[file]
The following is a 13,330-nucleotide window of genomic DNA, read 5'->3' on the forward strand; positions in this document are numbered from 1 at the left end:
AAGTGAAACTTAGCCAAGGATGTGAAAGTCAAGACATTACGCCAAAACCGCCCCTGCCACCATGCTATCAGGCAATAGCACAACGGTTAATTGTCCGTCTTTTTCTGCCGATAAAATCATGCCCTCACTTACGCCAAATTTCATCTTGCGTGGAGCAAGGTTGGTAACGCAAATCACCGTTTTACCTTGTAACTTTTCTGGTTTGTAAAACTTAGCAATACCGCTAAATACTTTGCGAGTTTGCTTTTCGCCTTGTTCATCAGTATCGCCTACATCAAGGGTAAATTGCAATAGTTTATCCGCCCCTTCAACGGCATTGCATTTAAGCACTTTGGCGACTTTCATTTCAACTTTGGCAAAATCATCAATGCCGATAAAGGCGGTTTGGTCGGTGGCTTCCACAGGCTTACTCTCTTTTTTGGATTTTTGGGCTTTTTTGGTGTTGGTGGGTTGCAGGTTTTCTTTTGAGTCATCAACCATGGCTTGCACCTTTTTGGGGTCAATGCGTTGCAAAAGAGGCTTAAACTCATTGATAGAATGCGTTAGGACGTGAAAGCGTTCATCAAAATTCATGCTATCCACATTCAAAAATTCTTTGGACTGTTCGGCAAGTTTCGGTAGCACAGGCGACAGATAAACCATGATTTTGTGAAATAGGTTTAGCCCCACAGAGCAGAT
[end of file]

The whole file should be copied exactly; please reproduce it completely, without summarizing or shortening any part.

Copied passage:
The following is a 13,330-nucleotide window of genomic DNA, read 5'->3' on the forward strand; positions in this document are numbered from 1 at the left end:
AAGTGAAACTTAGCCAAGGATGTGAAAGTCAAGACATTACGCCAAAACCGCCCCTGCCACCATGCTATCAGGCAATAGCACAACGGTTAATTGTCCGTCTTTTTCTGCCGATAAAATCATGCCCTCACTTACGCCAAATTTCATCTTGCGTGGAGCAAGGTTGGTAACGCAAATCACCGTTTTACCTTGTAACTTTTCTGGTTTGTAAAACTTAGCAATACCGCTAAATACTTTGCGAGTTTGCTTTTCGCCTTGTTCATCAGTATCGCCTACATCAAGGGTAAATTGCAATAGTTTATCCGCCCCTTCAACGGCATTGCATTTAAGCACTTTGGCGACTTTCATTTCAACTTTGGCAAAATCATCAATGCCGATAAAGGCGGTTTGGTCGGTGGCTTCCACAGGCTTACTCTCTTTTTTGGATTTTTGGGCTTTTTTGGTGTTGGTGGGTTGCAGGTTTTCTTTTGAGTCATCAACCATGGCTTGCACCTTTTTGGGGTCAATGCGTTGCAAAAGAGGCTTAAACTCATTGATAGAATGCGTTAGGACGTGAAAGCGTTCATCAAAATTCATGCTATCCACATTCAAAAATTCTTTGGACTGTTCGGCAAGTTTCGGTAGCACAGGCGACAGATAAACCATGATTTTGTGAAATAGGTTTAGCCCCACAGAGCAGAT